The Importance of the Breath in Healing & Cancer

The Importance of the Breath in Healing & Cancer

“I was having a stereotactic biopsy done, and the calming breathing techniques that I had learned in my breast cancer yoga class helped to get me through it.”

— Janet, age 51, breast cancer survivor

Cancer is a stressful diagnosis, and having reliable methods to help to calm and alleviate stress can make all the difference in feeling better. Breath work, or pranayama, is an important part of yoga and an essential practice for calming the mind and body, especially as a part of integrative cancer care. Pranayama is the 4th limb of Patanjali’s eight-limbed yoga path, and it deals with techniques that direct breath and energy, such as breathing techniques, and mudras, which are gestures, done mostly with the hands. Breathing techniques, done as part of a yoga class or on their own can help to increase awareness, slow the breath and reduce stress hormones, all of which can improve quality of life for people affected by cancer.

In addition to bringing in more oxygen, better breath control can improve quality of life by calming the mind and body and bring additional prana, or life force energy, into the mind-body complex. A key to understanding how yogic breathing benefits us is by looking at the autonomic nervous system, which has two branches, the sympathetic system and the parasympathetic system.

The sympathetic nervous system (SNS), also known as the “gas pedal,” controls our fight-or-flight response. The other part of the system is the parasympathetic nervous system (PSNS), also known as the “brake pedal,” or the “rest and digest” response. Breathing slowly and deeply can activate the PSNS, supporting digestion, lowering the heart rate, and supporting repair functions. The PSNS also quiets activity in the fear-response regions of the brain and increases activity in the areas that control calm and creative thought.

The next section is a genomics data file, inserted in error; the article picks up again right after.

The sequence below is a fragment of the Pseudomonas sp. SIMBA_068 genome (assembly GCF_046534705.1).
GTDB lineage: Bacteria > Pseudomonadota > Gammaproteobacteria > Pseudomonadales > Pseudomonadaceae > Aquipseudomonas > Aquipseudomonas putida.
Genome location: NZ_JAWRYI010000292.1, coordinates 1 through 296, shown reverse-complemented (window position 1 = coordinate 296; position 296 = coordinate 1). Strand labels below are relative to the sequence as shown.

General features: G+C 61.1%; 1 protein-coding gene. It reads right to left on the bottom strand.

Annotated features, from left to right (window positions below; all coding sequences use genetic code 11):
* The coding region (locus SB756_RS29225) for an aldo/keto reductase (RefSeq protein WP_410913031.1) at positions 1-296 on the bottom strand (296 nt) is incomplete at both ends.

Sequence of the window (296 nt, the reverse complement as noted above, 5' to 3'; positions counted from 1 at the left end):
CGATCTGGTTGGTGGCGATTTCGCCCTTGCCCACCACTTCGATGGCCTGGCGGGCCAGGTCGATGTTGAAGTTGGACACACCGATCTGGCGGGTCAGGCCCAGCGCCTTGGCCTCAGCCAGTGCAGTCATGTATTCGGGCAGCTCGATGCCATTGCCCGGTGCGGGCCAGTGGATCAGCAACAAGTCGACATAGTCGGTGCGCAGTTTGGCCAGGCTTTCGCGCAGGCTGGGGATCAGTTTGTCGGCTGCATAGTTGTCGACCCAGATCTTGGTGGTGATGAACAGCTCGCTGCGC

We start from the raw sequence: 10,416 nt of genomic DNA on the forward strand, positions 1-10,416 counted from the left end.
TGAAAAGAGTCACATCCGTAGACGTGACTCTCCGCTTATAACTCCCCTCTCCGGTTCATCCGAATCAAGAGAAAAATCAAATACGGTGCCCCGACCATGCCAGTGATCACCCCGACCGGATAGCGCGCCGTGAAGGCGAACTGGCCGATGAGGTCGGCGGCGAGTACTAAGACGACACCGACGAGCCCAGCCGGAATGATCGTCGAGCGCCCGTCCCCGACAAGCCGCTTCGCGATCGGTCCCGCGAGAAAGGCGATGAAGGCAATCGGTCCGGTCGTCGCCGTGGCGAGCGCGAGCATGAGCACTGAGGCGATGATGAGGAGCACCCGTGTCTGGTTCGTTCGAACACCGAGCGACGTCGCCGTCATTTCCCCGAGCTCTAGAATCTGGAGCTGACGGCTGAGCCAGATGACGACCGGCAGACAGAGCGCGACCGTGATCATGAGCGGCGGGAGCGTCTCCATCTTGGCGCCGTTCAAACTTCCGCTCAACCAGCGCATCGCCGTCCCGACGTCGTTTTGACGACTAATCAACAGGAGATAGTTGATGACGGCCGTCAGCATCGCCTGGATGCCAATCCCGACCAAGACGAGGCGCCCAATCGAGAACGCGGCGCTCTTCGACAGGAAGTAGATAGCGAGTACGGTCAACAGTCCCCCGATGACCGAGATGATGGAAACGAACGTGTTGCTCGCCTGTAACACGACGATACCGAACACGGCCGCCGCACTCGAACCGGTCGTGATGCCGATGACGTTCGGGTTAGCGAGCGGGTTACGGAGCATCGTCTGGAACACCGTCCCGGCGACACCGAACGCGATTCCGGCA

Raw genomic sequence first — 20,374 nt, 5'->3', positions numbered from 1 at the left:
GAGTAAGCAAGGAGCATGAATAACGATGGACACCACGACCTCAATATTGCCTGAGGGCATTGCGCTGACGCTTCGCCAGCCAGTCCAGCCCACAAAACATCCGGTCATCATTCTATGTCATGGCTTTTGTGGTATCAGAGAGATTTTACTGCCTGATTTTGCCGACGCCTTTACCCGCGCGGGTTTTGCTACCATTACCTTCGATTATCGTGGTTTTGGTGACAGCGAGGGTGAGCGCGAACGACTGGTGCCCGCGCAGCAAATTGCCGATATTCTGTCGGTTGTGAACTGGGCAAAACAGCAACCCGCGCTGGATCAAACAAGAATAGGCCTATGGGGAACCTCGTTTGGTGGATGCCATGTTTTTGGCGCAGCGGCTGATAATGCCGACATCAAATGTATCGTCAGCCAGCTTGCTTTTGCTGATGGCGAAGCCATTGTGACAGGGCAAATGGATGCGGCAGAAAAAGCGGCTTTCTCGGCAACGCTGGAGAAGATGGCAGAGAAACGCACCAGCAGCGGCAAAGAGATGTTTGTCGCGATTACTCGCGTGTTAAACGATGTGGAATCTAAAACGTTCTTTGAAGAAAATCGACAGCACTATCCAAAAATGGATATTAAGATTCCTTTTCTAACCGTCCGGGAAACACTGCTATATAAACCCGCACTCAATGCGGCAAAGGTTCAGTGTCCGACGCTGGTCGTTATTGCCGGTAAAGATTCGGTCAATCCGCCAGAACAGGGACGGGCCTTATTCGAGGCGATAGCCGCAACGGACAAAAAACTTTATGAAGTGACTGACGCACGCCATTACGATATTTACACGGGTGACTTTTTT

Research on Breathing Techniques and Cancer

A study published in the International Journal of Preventative Medicine in 2012, titled Health Impacts of Yoga and Pranayama : A State-of-the-Art Review, stated, “A growing body of research evidence supports the belief that certain yoga techniques may improve physical and mental health through down-regulation of the hypothalamo pituitary adrenal (HPA) axis and the sympathetic nervous system.”

Most of the major studies on cancer survivors that have included breathing techniques have been as part of a full yoga practice, so the effects of just the breathing techniques could not assessed in those studies. While more “dismantling trials” are needed to assess the effects of specific practices, there have been some studies covering just the effects of breathing techniques.

For example, a 2012 study done at the Osher Center for Integrative Medicine and published in the Journal of Alternative and Complementary Medicine, showed that yoga breathing techniques may improve cancer chemotherapy-associated symptoms, including sleep disturbance, anxiety and mental quality of life. One of the keys that the researchers noted in this pilot study was that there was a “dose response”—that is, the more that the subjects practiced, the better that they fared.

Exploring the Breath